FORT MEADE, Md. — The young Army intelligence specialist accused of passing government secrets spent his 24th birthday in court Saturday listening to lawyers and witnesses discuss whether his sexual orientation plays any role in the case against him.
Prosecutors began presenting their case that Army Pfc. Bradley Manning was the source of the WikiLeaks website's collection of U.S. military and diplomatic secrets. The government's first two witnesses were Army criminal investigators.
Manning's defense team asked both witnesses whether they found evidence of homosexuality or references to gender-identity disorder among Manning's belongings. One investigator testified she knew Manning was gay before she arrived in Baghdad to collect evidence. Manning had been stationed in the Iraqi capital.
Manning allegedly acknowledged he was gay in the online chat logs, called authentic by the military, at the heart of the case.
The defense wants to show that his struggles as a gay soldier in the era of "don't ask-don't' tell" contributed to mental and emotional problems that should have barred him from having access to sensitive material.
The military is conducting a hearing to determine whether prosecutors have enough evidence to bring Manning to trial. Manning's lawyers tried to oust Lt. Col. Paul Almanza as the presiding officer because of alleged bias, but an Army appeals court rejected their request late Friday.
Separately, lawyers for WikiLeaks and founder Julian Assange are asking the military's highest appeals court to guarantee them two seats in the courtroom at Fort Meade.
Manning is accused of leaking hundreds of thousands of sensitive items including Iraq and Afghanistan war logs, State Department cables and a classified military video of a 2007 American helicopter attack in Iraq that killed 11 men, including a Reuters news photographer and his driver.
The Obama administration says the released information has threatened valuable military and diplomatic sources and strained America's relations with other governments.
Friday was Manning's first appearance in public after 19 months in detention. He appeared slight but serious in his Army camouflage fatigues and dark-rimmed glasses, taking notes during the proceedings and answering straightforwardly when called upon by Almanza.
Manning, a native of Crescent, Okla., is relying on a defense that will argue much of the classified information posed no risk.
In addition to claims of partiality, his lawyer, David Coombs, argued that Almanza wrongly denied the defense's request to call as witnesses the officials who marked as secret the material WikiLeaks later published. Instead, the officer accepted unsworn statements from those people, Coombs said.
Friday's tangling, however, centered primarily on Almanza's Justice Department job. "I don't believe I'm biased," Almanza said, explaining that his government work concerns child exploitation and obscenity. He said he hasn't talked about WikiLeaks or Manning with anyone in the department or FBI.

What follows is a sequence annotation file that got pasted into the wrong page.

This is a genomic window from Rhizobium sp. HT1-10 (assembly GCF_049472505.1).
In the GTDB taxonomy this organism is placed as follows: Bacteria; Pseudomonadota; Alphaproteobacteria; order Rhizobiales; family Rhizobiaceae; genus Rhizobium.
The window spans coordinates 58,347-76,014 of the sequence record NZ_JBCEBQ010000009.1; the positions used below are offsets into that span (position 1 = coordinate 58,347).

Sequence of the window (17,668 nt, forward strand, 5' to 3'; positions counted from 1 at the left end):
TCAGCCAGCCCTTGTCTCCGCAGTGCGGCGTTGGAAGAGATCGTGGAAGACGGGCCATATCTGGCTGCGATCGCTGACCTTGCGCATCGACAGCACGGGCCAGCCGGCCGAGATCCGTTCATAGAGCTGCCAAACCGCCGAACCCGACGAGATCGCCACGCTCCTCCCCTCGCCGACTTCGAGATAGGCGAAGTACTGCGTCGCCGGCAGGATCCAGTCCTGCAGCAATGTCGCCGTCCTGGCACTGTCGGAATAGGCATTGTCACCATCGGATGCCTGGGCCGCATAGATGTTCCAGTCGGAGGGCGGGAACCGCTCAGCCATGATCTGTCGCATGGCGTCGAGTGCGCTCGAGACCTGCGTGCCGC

The Justice Department has a separate criminal investigation into Assange. A U.S. grand jury is weighing whether to indict Assange on espionage charges, even as he is in Britain fighting a Swedish request that he be extradited because of rape allegations.
Manning's hearing at this Army post outside Washington is open to the public, with limited seating. WikiLeaks' lawyers on Saturday asked the United States Court of Appeals for the Armed Services to set aside two seats in the Fort Meade courtroom, one for the attorney representing the Wikileaks organization and the other for Assange's Australian attorney.
Inside the courtroom, no civilian recording equipment is allowed. Instead of a judge, a presiding officer delivers a recommendation as to whether prosecutors have enough evidence to bring a suspect to trial. A military commander then makes the final decision.
The case has spawned an international support network of people who believe the U.S. government has gone too far in seeking to punish Manning.
In London, several dozen protesters from gay organizations, the Occupy London protest camp and other groups rallied outside the U.S. Embassy Saturday calling for Manning's release. Some held placards declaring "Free Bradley Manning" and "Happy Birthday Bradley."
More than 100 people gathered outside Fort Meade for a march in support of Manning.
Todd Anderson, 64, said drove from New York City to take part.
"I think this man showed a great deal of courage, the kind of thing I wouldn't have the courage to do, and I really consider him to be a hero," Anderson said.
Juline Jordan, 46, said she flew in from Detroit just for the day.
"I support what he did because he exposed some horrific war crimes and horrific things done at the hands of the United States government and the Department of Defense, and he's a hero for that," Jordan said.
Associated Press writers Jill Lawless in London, Mark Sherman in Washington and Brian Witte at Fort Meade contributed to this report.